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Spain to cut subsidies to wind-power plants

PALMA DE MALLORCA, Spain: Spain will cut subsidies to wind-power plants following an overhaul of the way it calculates aid for renewable power sources, hurting earnings at utilities including Iberdrola, the world's largest producer of wind power.

PALMA DE MALLORCA, Spain: Spain will cut subsidies to wind-power plants following an overhaul of the way it calculates aid for renewable power sources, hurting earnings at utilities including Iberdrola, the world's largest producer of wind power.

Electricity generated from wind will be paid between 67 and 84, or $89 and $112, per megawatt hour starting next year, down from about 97 this year, Spain's secretary of state for energy, Ignasi Nieto, said on the sidelines of a conference in Palma de Mallorca. Rates will rise for solar and biomass plants as well as for sources that co- generate power and heat.

"Wind power subsidies were exaggeratedly high, especially since the technology has developed in the last few years and costs have fallen," Nieto said.

Spanish subsidies for wind power in the last eight years have helped it become the world's second-largest producer of wind power after Germany. Spain is trying to curb the emission of carbon dioxide, the gas blamed for global warming, while meeting soaring demand for electricity as its economy grows faster than the European average.

Over all, Spain will devote 1.8 billion a year until 2010 to subsidizing wind power, 50 percent more than this... more [truncated due to possible copyright]  

PALMA DE MALLORCA, Spain: Spain will cut subsidies to wind-power plants following an overhaul of the way it calculates aid for renewable power sources, hurting earnings at utilities including Iberdrola, the world's largest producer of wind power.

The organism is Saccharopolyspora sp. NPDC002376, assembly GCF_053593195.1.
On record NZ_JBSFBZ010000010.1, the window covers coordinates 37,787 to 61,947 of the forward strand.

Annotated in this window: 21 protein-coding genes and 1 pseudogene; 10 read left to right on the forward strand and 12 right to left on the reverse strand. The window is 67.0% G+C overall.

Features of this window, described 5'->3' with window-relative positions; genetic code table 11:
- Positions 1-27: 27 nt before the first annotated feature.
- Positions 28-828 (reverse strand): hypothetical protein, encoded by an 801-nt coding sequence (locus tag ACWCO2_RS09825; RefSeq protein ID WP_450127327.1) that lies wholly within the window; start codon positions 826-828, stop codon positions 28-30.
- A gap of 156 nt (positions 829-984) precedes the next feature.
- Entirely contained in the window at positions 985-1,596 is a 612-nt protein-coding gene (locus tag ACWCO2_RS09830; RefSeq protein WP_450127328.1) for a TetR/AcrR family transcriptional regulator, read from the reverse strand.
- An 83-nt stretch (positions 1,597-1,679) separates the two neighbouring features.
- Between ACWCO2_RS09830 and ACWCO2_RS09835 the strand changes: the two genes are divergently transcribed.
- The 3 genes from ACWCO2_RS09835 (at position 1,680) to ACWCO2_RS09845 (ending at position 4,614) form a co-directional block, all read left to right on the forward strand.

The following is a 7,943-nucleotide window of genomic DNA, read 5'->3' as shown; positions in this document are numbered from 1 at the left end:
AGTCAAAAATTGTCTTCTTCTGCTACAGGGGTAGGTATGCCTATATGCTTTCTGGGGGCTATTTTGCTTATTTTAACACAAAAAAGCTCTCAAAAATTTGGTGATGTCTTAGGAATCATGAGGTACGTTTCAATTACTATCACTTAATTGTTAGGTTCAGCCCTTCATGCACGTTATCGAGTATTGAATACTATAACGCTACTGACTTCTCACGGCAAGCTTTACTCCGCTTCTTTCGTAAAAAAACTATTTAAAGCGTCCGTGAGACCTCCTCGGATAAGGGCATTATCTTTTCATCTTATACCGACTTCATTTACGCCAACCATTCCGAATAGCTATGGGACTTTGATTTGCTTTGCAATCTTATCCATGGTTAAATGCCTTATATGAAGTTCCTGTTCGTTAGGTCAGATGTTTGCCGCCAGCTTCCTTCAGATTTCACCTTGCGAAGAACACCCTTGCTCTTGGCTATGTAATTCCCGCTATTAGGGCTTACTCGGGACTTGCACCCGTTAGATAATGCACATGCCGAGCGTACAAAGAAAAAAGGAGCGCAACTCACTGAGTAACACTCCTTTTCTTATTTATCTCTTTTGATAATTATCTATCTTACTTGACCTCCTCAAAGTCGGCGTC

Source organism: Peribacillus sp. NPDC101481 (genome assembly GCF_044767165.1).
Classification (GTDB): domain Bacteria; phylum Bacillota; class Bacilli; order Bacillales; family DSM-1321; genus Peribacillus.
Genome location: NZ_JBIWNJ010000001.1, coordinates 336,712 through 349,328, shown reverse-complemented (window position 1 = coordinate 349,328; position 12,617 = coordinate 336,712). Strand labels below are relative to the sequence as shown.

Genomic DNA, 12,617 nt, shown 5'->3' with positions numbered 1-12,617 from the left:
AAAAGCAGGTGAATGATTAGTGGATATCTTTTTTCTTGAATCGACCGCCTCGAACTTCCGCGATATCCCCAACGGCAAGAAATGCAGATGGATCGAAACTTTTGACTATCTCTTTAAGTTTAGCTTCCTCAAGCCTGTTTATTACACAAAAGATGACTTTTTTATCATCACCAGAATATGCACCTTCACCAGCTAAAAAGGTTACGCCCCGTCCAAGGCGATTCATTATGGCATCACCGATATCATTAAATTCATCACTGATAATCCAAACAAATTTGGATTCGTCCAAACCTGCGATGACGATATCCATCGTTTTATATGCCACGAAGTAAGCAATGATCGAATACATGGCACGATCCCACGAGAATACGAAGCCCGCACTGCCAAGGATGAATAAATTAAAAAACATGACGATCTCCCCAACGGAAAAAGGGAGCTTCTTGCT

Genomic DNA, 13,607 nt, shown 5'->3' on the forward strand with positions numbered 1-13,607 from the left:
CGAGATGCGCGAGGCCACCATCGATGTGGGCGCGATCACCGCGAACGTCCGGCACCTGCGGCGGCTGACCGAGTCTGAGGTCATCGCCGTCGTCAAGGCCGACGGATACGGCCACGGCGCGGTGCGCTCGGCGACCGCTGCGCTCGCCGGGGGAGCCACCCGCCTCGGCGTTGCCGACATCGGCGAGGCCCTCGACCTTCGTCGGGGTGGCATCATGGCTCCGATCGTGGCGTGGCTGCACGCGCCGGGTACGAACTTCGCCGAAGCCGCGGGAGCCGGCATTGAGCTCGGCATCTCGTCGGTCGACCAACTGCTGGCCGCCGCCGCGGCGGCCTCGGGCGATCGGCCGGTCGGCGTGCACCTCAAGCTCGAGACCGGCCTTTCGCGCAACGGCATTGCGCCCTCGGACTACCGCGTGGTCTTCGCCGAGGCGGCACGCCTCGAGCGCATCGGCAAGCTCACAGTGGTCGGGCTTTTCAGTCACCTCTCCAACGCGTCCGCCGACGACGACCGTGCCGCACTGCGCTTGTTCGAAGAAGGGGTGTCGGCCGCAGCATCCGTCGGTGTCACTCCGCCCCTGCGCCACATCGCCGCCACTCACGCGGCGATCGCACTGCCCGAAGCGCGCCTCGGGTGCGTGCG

Electricity generated from wind will be paid between €67 and €84, or $89 and $112, per megawatt hour starting next year, down from about €97 this year, Spain's secretary of state for energy, Ignasi Nieto, said on the sidelines of a conference in Palma de Mallorca. Rates will rise for solar and biomass plants as well as for sources that co- generate power and heat.

"Wind power subsidies were exaggeratedly high, especially since the technology has developed in the last few years and costs have fallen," Nieto said.

Spanish subsidies for wind power in the last eight years have helped it become the world's second-largest producer of wind power after Germany. Spain is trying to curb the emission of carbon dioxide, the gas blamed for global warming, while meeting soaring demand for electricity as its economy grows faster than the European average.

Over all, Spain will devote €1.8 billion a year until 2010 to subsidizing wind power, 50 percent more than this year, Nieto said. Solar power subsidies will almost double, he said.

"The new rates will not mean less wind parks are built, because they will still be making more money than they were a few years ago," Nieto said.

The government plan has been sent to energy industry regulators for review.


Source: http://www.iht.com/articles...

DEC 4 2006
https://www.windaction.org/posts/6111-spain-to-cut-subsidies-to-wind-power-plants
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